Retrieval failure (explanations of forgetting)

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  • Retrieval failure
    • Key assumptions and features
      • It is known as the tip of the tongue phenomenon.
      • According to this theory your memory uses cues.
        • Cues are anything that acts as an aid to retrieve something from memory.
        • Types of cues
          • CONTEXT CUES
            • If the relevant environment was present when learning took place are missing when recall occurs- known as CONTEXT-DEPENDENT FORGETTING.
            • Also known as external cues
            • Using the environment
          • STATE CUES
            • Also known as internal physiological cues.
            • Occurs in the absence of psychological or physiological variables that act as an internal cue- known as STATE-DEPENDENT FORGETTING.
            • This is the categorisation of information.
            • E.g. fruit: apple, orange, pear, banana.
            • This is the organisation of information via certain factors.
            • E.g. fruit with pips: lemon, apple, range.
        • Forgetting occurs because the cues that were present when learning took place are missing at the time of the recall.
    • Key study
      • Godden and Baddley (1974)
        • Aim: to investigate if cues from the environment affect recall.
        • Method: an experiment was carried out with deep-sea divers who learned lists of words either on land or underwater. Recall of words was then tested in the same or a different context.
        • Results: those who learned and recalled in different contexts showed more than a 30% deficit compared to those who learned and recalled in the same context.
        • Conclusion: environmental context affects memory, and superior recall occurs when environmental conditions at learning and recall match.
        • Evaluation: -subject variables
    • Evaluation
      • Retrieval theory is able to explain findings that cannot be explained by the trace decay theory.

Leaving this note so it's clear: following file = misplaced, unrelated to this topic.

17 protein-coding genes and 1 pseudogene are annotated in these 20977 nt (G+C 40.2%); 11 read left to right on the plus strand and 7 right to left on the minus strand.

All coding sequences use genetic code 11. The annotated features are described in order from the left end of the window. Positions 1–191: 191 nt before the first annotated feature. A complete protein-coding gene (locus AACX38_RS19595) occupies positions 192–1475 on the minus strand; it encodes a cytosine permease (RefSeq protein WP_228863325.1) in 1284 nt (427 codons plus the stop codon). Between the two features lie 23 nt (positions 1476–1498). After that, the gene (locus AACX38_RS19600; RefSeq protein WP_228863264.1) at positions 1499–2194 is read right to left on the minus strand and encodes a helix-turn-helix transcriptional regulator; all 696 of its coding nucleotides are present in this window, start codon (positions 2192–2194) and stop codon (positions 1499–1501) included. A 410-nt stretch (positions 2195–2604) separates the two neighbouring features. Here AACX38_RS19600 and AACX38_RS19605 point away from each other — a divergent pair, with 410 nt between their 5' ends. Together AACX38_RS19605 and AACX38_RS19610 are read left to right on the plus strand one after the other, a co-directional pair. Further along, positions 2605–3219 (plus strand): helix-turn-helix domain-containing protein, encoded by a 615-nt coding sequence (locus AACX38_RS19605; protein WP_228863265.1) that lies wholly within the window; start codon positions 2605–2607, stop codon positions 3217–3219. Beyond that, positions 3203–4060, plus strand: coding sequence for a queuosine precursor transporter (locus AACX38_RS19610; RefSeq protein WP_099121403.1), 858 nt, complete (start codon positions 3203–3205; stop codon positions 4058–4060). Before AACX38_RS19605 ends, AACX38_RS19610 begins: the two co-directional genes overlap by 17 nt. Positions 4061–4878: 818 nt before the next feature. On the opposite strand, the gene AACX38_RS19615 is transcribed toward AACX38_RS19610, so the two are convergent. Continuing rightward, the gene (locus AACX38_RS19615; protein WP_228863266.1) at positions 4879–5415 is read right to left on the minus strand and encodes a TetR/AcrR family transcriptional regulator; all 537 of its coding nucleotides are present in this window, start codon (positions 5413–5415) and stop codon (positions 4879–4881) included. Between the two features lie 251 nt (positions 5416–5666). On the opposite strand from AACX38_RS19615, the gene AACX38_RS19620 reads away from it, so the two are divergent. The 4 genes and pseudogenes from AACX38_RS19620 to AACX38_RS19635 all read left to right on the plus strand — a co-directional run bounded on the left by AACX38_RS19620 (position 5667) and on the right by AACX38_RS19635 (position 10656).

• -Trace decay theory provides no explanation to why information can be recalled at a later date.
        • +Retrieval failure theory is able to explain this with the use of cues.
      • The retrieval failure theory is consistent with the levels of processing of memory. Deep processing involves making links with what we already know increasing the chance that the association will match a retrieval cue.
        • +With two theories backing up each other, it shows reliability.
        • The lack of consolidation and trace decay theory both believe that we make links.
          • However, they believe that they make links between neurons and this forms a memory not a cue.
          • Trace decay doesn't account for deep processing, they believe a memory is formed on one level only.
      • It has been scientifically tested in controlled conditions.
        • So does trace decay and the lack of consolidation theory.
        • This is unlike the motivated forgetting theory which uses non-experimental conditions.
      • The use of scientific  experiments produce demand characteristics and rarely reflect the function of memory in real-life situations.


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